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Re: Versioning and html[5]

From: Dão Gottwald <dao@design-noir.de>
Date: Sun, 15 Apr 2007 17:40:01 +0200
Message-ID: <46224751.6010101@design-noir.de>
To: Chris Wilson <Chris.Wilson@microsoft.com>
CC: "public-html@w3.org" <public-html@w3.org>

After thinking about it a bit more, I have to comment on "release often 
and advance aggressively" once more.

You said you couldn't change the implementation of a certain standard 
once it's used in the wild, because web developers rely on your 
bugginess. Good. Now releasing often doesn't really fix that. What would 
probably work better is if you would release only once and when all the 
relevant HTML/CSS/DOM/JS bugs are fixed for the <!DOCTYPE html> case. 
Let it take 2, 3 or more years. (In the meantime, you could of course 
release IE versions with UI improvements, backwards-compatible fixes for 
the known standards mode et al.) Some developers won't be happy, but 
eventually they could really love you. ;-)

As said, if you implement the standards, there won't be significant 
compatibility problems anymore. This works for CSS, JavaScript and DOM 
specifications, and I'm convinced that it'll work for HTML. (In case of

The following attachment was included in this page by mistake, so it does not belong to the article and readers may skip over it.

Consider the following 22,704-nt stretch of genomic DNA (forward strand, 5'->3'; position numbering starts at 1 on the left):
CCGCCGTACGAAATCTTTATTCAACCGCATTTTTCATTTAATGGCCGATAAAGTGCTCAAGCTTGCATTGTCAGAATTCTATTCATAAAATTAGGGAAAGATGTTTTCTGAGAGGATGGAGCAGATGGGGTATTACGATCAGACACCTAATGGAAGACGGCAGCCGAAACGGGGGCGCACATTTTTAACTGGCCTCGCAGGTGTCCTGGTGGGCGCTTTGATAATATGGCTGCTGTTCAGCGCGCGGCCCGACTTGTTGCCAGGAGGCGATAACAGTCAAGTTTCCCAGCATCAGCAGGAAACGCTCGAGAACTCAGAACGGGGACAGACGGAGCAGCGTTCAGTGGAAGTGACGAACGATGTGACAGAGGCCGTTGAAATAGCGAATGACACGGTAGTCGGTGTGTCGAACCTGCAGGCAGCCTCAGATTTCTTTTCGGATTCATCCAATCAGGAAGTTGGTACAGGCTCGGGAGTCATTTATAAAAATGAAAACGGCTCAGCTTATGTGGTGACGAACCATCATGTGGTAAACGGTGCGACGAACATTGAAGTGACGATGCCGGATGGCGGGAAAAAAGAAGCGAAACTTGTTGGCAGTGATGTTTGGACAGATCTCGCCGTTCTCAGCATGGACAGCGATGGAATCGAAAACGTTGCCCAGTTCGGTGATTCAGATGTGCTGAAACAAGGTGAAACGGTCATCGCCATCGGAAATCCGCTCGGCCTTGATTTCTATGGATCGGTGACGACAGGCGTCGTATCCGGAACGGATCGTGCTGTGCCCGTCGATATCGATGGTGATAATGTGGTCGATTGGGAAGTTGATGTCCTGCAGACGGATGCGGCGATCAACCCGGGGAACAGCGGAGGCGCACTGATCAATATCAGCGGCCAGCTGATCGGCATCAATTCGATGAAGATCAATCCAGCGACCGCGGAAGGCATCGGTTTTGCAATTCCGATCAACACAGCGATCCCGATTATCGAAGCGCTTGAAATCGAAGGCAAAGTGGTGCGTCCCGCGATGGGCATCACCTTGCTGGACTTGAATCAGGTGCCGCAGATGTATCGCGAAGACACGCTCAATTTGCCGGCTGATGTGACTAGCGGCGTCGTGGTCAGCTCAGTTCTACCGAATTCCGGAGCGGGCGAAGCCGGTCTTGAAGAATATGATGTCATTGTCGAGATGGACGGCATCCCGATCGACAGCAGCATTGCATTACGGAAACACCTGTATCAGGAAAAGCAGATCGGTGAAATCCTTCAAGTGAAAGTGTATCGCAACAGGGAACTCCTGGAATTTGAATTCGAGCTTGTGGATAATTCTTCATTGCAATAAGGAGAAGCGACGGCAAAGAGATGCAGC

need, there's still the possibility for conditional comments or bringing 
back version numbers in later specifications.)

I think the question is: Can you have multiple DOM and scripting 
architectures side by side, depending on what we call "rendering mode" 
today? (Or depending on the mime-type; you don't support 
application/javascript currently.)

--Dao

Chris Wilson schrieb:
> Dão Gottwald [mailto:dao@design-noir.de] wrote:
>> Chris Wilson schrieb:
>>>> - support <!DOCTYPE html> as always-the-latest-version,
>>> Not once it's widely used, as we will break back-compat.
>> You should be able to make two release cycles before this spec is done
>> (I don't even mean a recommendation) _and_ widely used. So this is
>> directly glued to the next point. If you manage to fix /most/ DOM and
>> CSS quirks not for standards/quirks mode but for <!DOCTYPE html> within
>> two release, which one should expect given Microsoft's resources and
>> your proclaimed commitment to adopt standards, you will be able to
>> escape the doom loop of backwards compatibility.
> 
> Possibly.  I still think it's smart to future-proof by saying "this content is HTML as of HTML5" rather than "this content is HTML".
> 
> -Chris
Received on Sunday, 15 April 2007 15:40:30 GMT

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